Reviewby Theron Martin,
Dragon Ball Z Kai
On Namek, Vegeta is on the verge of success at gathering all of the Dragon Balls, but the untimely arrival of the Ginyu Force – Frieza's most elite strike team – shatters his plans and forces him to team up with Gohan and Krillin for mutual survival. However, all they can really accomplish against Frieza's ultra-powerful corps of oddballs is a delaying action until Goku arrives on the scene to kick tail with his newly-increased power levels. Injuries Goku suffers in insuring the Ginyu Force's final defeat leaves him temporarily out of the action as Gohan, Krillin, and new Namekian friend Dende seek to use the Dragon Balls to bring back Piccolo (and by extension Kami) and then, with Vegeta and Piccolo's help, face off against the irate Frieza. As all of them soon learn, though, Frieza is capable of transforming multiple times into increasingly powerful forms, and any of them pose a possibly overwhelming challenge.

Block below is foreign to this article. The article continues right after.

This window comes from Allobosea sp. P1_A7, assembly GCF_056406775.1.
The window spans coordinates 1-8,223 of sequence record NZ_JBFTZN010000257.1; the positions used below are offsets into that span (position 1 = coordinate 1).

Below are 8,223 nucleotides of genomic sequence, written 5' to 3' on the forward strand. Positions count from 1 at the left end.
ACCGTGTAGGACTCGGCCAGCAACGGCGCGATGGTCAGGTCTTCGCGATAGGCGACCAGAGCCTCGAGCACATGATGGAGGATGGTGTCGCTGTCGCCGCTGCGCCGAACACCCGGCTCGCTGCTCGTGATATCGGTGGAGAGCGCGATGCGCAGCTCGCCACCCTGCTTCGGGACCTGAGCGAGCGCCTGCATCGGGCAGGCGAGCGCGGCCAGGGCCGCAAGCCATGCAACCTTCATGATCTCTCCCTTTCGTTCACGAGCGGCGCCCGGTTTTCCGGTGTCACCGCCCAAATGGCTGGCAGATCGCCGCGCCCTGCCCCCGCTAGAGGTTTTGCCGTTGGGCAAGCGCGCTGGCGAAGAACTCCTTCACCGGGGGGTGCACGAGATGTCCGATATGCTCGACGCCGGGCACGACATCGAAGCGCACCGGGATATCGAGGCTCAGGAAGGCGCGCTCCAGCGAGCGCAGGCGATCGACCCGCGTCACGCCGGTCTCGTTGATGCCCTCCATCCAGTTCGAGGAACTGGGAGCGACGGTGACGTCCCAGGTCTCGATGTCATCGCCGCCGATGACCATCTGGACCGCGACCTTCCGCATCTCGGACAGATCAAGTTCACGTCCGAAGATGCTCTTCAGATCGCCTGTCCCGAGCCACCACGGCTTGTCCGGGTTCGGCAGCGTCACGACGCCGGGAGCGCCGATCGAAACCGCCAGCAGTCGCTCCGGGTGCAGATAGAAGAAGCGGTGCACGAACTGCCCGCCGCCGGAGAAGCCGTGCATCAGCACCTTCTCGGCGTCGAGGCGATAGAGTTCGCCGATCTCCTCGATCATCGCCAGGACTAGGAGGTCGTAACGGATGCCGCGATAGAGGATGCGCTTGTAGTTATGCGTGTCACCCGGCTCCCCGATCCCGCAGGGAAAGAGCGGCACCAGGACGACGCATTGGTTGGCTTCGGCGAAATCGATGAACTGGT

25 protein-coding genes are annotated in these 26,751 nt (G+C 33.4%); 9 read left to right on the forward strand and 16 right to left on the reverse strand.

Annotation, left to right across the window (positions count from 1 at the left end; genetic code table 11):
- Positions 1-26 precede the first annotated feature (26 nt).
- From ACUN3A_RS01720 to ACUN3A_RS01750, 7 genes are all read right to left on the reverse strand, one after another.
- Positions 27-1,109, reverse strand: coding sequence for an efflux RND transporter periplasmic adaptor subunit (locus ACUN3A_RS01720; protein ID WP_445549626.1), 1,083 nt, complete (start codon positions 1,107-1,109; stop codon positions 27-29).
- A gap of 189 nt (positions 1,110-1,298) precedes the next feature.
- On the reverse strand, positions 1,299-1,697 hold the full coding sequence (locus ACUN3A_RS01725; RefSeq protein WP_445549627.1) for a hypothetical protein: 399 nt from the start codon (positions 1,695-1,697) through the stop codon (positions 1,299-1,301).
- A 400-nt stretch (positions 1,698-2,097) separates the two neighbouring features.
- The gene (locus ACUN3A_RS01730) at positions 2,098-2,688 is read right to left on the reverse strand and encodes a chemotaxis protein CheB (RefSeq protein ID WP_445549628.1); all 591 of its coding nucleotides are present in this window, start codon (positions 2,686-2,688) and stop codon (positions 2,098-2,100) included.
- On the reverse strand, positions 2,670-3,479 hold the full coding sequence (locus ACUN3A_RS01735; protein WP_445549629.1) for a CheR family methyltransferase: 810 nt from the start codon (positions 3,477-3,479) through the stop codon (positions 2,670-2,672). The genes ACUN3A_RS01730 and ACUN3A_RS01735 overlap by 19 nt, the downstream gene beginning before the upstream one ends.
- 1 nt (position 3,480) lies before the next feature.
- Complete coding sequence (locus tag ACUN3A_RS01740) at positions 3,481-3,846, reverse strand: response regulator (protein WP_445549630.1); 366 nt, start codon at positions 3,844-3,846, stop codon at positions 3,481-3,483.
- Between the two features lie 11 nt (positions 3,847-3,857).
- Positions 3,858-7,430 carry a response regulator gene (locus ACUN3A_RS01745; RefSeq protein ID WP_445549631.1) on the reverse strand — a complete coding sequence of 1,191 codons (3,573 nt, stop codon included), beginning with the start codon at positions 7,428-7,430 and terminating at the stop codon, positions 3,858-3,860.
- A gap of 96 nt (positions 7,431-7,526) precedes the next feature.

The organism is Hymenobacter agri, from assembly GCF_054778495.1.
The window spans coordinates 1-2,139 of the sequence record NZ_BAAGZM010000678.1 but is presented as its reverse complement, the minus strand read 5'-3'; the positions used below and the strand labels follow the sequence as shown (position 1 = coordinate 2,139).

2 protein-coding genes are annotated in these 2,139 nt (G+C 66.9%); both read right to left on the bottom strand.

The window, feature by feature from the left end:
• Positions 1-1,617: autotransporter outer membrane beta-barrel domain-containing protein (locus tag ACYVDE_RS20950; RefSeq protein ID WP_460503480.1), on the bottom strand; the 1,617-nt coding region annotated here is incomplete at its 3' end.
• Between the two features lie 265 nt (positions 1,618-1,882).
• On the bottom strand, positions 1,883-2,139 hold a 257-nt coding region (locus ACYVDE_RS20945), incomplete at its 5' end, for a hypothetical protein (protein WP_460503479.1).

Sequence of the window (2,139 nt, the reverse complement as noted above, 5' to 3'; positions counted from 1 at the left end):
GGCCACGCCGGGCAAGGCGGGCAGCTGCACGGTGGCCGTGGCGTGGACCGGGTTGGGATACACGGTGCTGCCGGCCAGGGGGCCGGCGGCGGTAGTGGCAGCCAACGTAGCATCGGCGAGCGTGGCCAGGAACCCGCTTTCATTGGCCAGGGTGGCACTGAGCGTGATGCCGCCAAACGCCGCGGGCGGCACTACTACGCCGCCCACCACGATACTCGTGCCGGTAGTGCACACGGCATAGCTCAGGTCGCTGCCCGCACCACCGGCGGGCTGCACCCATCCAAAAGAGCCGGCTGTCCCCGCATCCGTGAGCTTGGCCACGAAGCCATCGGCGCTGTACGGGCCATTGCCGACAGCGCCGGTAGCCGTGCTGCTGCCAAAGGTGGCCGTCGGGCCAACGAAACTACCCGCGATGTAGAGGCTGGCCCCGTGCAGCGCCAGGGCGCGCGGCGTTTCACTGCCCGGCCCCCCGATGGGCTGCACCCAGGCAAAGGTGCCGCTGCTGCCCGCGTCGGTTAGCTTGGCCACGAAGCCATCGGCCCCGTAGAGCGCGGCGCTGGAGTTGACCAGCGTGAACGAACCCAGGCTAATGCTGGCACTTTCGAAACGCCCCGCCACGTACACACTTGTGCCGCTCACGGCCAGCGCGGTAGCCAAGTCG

Meanwhile, Bulma tries to muddle along on a planet that she is convinced is out to get her.
Episodes 27-39 of Kai cover the same story territory told in episodes 57-83 of the original series, beginning with Vegeta intimidating Krillin into handing over a Dragon Ball and ending with Gohan rushing to help the Piccolo during the latter's battle with Frieza's third form. This span essentially covers most of the preliminaries which set up the upcoming epic Frieza/Goku battle, but in the grand scope of the Dragon Ball franchise it is light on major events. It does feature the first time that Vegeta fights on the same side as the Z fighters (even if only out of necessity), the return of Piccolo and Kami, and an increasing role for Dende, but that's about it. That does not keep this collection from having all manner of dramatic events, and it certainly does not come up short on entertainment value, but the impact of this collection is the least of the three released so far.